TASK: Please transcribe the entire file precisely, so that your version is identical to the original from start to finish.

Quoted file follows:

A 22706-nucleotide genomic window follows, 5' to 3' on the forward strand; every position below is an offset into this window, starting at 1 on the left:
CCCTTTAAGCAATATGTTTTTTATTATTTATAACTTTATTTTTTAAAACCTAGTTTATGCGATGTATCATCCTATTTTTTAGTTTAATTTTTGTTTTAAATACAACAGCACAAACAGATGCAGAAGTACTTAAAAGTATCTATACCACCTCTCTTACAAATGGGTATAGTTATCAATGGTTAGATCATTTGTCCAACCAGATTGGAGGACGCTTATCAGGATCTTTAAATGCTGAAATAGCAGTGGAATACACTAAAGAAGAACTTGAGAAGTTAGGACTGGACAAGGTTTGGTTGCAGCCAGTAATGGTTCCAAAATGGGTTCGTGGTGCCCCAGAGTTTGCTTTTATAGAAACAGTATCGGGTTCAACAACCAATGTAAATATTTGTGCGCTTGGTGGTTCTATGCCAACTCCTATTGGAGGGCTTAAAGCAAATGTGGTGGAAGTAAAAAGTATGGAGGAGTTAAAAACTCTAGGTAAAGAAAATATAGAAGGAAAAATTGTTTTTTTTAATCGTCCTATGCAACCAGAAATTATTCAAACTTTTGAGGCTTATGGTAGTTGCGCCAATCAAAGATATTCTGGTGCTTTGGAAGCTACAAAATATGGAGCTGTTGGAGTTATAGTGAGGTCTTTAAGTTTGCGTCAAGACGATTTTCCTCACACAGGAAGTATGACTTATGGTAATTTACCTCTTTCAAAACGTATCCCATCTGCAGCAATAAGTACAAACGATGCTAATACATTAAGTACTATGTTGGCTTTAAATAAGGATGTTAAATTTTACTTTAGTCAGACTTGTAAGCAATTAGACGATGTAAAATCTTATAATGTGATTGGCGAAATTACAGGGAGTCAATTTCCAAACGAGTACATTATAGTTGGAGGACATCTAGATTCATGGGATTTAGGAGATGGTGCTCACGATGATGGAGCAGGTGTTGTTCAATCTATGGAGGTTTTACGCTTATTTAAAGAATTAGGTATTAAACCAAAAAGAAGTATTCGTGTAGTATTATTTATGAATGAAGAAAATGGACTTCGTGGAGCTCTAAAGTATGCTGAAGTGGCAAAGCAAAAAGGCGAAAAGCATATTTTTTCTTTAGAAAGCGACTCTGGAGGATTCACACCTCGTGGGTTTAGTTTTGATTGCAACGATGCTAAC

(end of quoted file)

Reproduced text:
A 22706-nucleotide genomic window follows, 5' to 3' on the forward strand; every position below is an offset into this window, starting at 1 on the left:
CCCTTTAAGCAATATGTTTTTTATTATTTATAACTTTATTTTTTAAAACCTAGTTTATGCGATGTATCATCCTATTTTTTAGTTTAATTTTTGTTTTAAATACAACAGCACAAACAGATGCAGAAGTACTTAAAAGTATCTATACCACCTCTCTTACAAATGGGTATAGTTATCAATGGTTAGATCATTTGTCCAACCAGATTGGAGGACGCTTATCAGGATCTTTAAATGCTGAAATAGCAGTGGAATACACTAAAGAAGAACTTGAGAAGTTAGGACTGGACAAGGTTTGGTTGCAGCCAGTAATGGTTCCAAAATGGGTTCGTGGTGCCCCAGAGTTTGCTTTTATAGAAACAGTATCGGGTTCAACAACCAATGTAAATATTTGTGCGCTTGGTGGTTCTATGCCAACTCCTATTGGAGGGCTTAAAGCAAATGTGGTGGAAGTAAAAAGTATGGAGGAGTTAAAAACTCTAGGTAAAGAAAATATAGAAGGAAAAATTGTTTTTTTTAATCGTCCTATGCAACCAGAAATTATTCAAACTTTTGAGGCTTATGGTAGTTGCGCCAATCAAAGATATTCTGGTGCTTTGGAAGCTACAAAATATGGAGCTGTTGGAGTTATAGTGAGGTCTTTAAGTTTGCGTCAAGACGATTTTCCTCACACAGGAAGTATGACTTATGGTAATTTACCTCTTTCAAAACGTATCCCATCTGCAGCAATAAGTACAAACGATGCTAATACATTAAGTACTATGTTGGCTTTAAATAAGGATGTTAAATTTTACTTTAGTCAGACTTGTAAGCAATTAGACGATGTAAAATCTTATAATGTGATTGGCGAAATTACAGGGAGTCAATTTCCAAACGAGTACATTATAGTTGGAGGACATCTAGATTCATGGGATTTAGGAGATGGTGCTCACGATGATGGAGCAGGTGTTGTTCAATCTATGGAGGTTTTACGCTTATTTAAAGAATTAGGTATTAAACCAAAAAGAAGTATTCGTGTAGTATTATTTATGAATGAAGAAAATGGACTTCGTGGAGCTCTAAAGTATGCTGAAGTGGCAAAGCAAAAAGGCGAAAAGCATATTTTTTCTTTAGAAAGCGACTCTGGAGGATTCACACCTCGTGGGTTTAGTTTTGATTGCAACGATGCTAAC